By Cindy Green

Don’t blame it all on biodiesel .

In the fall 2005, soon after a Minnesota mandate kicked in requiring a 2-percent biodiesel blend, truckers and bus drivers started complaining that the soy-based diesel was clogging fuel filters. Just before Christmas, the state lifted the mandate for 21 days, then extended the waiver another 30 days until the fuel-plugging problems could be solved.

“Quality issues were taken seriously and addressed by Minnesota biodiesel producers,” says Rose Patzer, AURI associate scientist. Clogged-filter complaints subsided after producers made sure all biodiesel going on the market met quality standards, and the 2- percent mandate went back into effect.

But was biodiesel the problem? “In some cases, yes, but many other things contributed,” Patzer says. “We haven’t seen many issues with Minnesota’s biodiesel this season. And most of those were relating to higher blends or biodiesel that was produced from other states.”

AURI just released findings of its two-year study of blended-fuel filter plugging. While results are not conclusive, it’s likely that storage issues, water contamination, microbes and other secondary causes are as much to blame as fuel quality.

Perfect storm

Filter clogging in late 2005 was caused by several converging circumstances. “It was a perfect storm — a coming together of bad events” Patzer says. The temperatures dropped to around zero degrees, which can cause gelling in high-percentage biodiesel blends. “Last year people were regularly using blends above the recommended levels. They are taking destiny into their own hands when they go higher than B20.”

Hurricane Katrina exacerbated the problems. “Terminals ran out of fuel. When a tank is emptied, sediment settles at the bottom,” for microbes to feed on.

But most of the contamination was water in fuel storage tanks. “Diesel will always be on top of the water, but if there are bugs, the interface between the fuel and water is where they’ll survive,” Patzer says. She explains that in both biodiesel and petrodiesel, if a thin grey line is present in the fuel tank, that indicates live microbes are present. “If the line is black, generally they’re dead.”

“We want to isolate and identify the microbes, then take those cultures and put them in biodiesel and see what damage they do.”

Too clean

“From my perspective, I don’t think we’ll ever resolve (the plugging issue) because we don’t have all the pieces – but through characterizing, we can come to some conclusions.”

Acting like a cleaning agent, biodiesel may remove sludge and varnish-like deposits in tanks and components, which can plug fuel filters. Chemicals will kill the bacteria but water needs to be pumped out first, and emptying and cleaning tanks can be expensive.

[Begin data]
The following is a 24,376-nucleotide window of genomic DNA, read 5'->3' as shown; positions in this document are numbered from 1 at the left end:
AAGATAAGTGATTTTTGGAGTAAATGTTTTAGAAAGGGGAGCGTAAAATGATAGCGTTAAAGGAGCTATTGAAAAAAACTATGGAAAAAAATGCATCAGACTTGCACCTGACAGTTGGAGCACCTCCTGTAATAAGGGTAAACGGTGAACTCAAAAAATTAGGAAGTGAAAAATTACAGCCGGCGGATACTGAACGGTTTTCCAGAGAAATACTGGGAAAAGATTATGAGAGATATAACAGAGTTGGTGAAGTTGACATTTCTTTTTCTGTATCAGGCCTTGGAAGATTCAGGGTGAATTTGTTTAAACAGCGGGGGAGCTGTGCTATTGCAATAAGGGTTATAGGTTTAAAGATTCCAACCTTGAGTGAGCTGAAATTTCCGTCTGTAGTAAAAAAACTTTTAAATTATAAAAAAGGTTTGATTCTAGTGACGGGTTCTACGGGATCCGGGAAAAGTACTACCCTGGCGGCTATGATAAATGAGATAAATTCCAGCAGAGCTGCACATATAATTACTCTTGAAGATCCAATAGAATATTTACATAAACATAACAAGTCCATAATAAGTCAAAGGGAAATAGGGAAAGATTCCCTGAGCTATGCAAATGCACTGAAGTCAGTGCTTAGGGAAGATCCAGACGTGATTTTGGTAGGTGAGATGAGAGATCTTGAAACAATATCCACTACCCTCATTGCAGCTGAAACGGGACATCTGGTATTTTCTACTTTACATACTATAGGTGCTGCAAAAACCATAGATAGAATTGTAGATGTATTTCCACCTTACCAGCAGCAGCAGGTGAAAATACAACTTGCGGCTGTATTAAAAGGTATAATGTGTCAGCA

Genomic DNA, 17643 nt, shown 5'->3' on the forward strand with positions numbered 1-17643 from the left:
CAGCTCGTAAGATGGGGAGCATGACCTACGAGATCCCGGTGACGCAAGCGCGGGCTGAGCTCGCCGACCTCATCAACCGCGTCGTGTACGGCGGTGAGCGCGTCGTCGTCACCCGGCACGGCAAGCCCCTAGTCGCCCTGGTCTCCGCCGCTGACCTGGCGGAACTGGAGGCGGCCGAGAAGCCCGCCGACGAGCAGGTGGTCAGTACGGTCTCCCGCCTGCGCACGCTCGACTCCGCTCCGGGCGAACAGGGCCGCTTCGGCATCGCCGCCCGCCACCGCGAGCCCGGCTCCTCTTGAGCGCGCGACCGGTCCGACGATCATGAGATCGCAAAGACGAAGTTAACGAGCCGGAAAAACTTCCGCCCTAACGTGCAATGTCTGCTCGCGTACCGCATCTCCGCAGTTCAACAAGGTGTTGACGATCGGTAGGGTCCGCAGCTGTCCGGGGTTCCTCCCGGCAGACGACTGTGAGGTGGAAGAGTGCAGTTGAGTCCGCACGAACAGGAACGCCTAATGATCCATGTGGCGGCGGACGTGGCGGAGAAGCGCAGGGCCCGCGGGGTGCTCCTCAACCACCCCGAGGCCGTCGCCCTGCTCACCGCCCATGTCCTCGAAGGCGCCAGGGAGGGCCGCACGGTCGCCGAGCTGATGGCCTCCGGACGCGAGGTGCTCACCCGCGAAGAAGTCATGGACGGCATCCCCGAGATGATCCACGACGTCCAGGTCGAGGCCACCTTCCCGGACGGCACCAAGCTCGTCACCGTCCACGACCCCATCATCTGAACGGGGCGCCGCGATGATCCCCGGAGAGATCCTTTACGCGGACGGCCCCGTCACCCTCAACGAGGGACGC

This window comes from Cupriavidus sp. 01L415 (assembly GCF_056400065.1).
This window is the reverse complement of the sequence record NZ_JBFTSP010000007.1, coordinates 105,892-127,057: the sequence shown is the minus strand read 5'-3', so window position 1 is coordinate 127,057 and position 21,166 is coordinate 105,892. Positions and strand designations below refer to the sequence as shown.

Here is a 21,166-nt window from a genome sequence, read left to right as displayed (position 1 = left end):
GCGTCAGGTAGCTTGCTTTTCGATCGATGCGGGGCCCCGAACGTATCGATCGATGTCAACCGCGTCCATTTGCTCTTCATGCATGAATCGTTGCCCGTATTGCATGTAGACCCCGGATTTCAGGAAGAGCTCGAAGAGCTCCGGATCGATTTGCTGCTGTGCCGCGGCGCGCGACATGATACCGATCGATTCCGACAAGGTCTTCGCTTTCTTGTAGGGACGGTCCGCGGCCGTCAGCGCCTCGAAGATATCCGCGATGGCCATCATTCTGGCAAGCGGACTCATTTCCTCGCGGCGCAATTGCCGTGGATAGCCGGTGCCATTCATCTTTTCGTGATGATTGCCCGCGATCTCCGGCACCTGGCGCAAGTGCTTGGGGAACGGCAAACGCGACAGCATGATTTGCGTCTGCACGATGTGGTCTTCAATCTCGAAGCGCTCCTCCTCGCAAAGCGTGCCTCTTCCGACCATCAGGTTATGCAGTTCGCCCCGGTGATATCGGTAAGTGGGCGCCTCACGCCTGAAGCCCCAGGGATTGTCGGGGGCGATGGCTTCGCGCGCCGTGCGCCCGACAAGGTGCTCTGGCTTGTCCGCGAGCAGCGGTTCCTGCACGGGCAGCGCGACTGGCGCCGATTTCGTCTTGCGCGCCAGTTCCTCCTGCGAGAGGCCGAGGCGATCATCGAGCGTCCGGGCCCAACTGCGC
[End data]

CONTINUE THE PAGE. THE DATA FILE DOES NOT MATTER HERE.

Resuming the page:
A 2004 U.S. Department of Energy biodiesel handling report says that using blends with 20-percent biodiesel or less minimizes problems with tank sediments, although filter plugging may be an issue in the initial weeks of B20 use. The DOE recommends always storing blends above 20 percent in clean, dry tanks as is recommended for conventional diesel.

High glycerin concentrations in biodiesel can also cause a wax coating on fuel filters. But if fuel is stored below ground where it’s better insulated and warmer than above-ground storage, there may be fewer problems with glycerin.

Soy sterol glucosides are another contaminate and usually eliminated during soybean oil or biodiesel production, but it can remain in up to 3 percent of the fuel. “We need to figure out how to make sure it’s eliminated,” Patzer says.

Inconclusive tests

When Minnesota truckers started having problems with clogged filters in October 2005, some were advised to send their filters to AURI’s oils lab in Marshall for testing.

“One of the problems was, we were never able to obtain an actual diesel sample,” Patzer says, so the oils lab didn’t know if the trucker had used B2, B5, B20, 100-percent biodiesel or regular diesel when the gelling occurred. “We only had part of the picture.”

Biodiesel may not even have been a factor. Lower-sulfur petrodiesels now on the market could be prone to contamination, as sulfur has an anti-microbial effect “When there is a (fuel) quality issue, then we have an obvious answer – through chemical analysis. When it isn’t a quality issue … it could be water in the bottom of a tank where there could be microbial activity.”

“There is no one answer — and no one cure-all,” Patzer says. “There are many problems, many different issues.”¦

>Rose Patzer, AURI associate scientist (left) and Ranae Jorgenson, chemist, inspect one of the fuel filters that truckers sent to AURI in late 2005 after complaints arose that state-mandated biodiesel blends were causing filter plugging. An AURI study revealed that storage and handling problems contributed to fuel gellin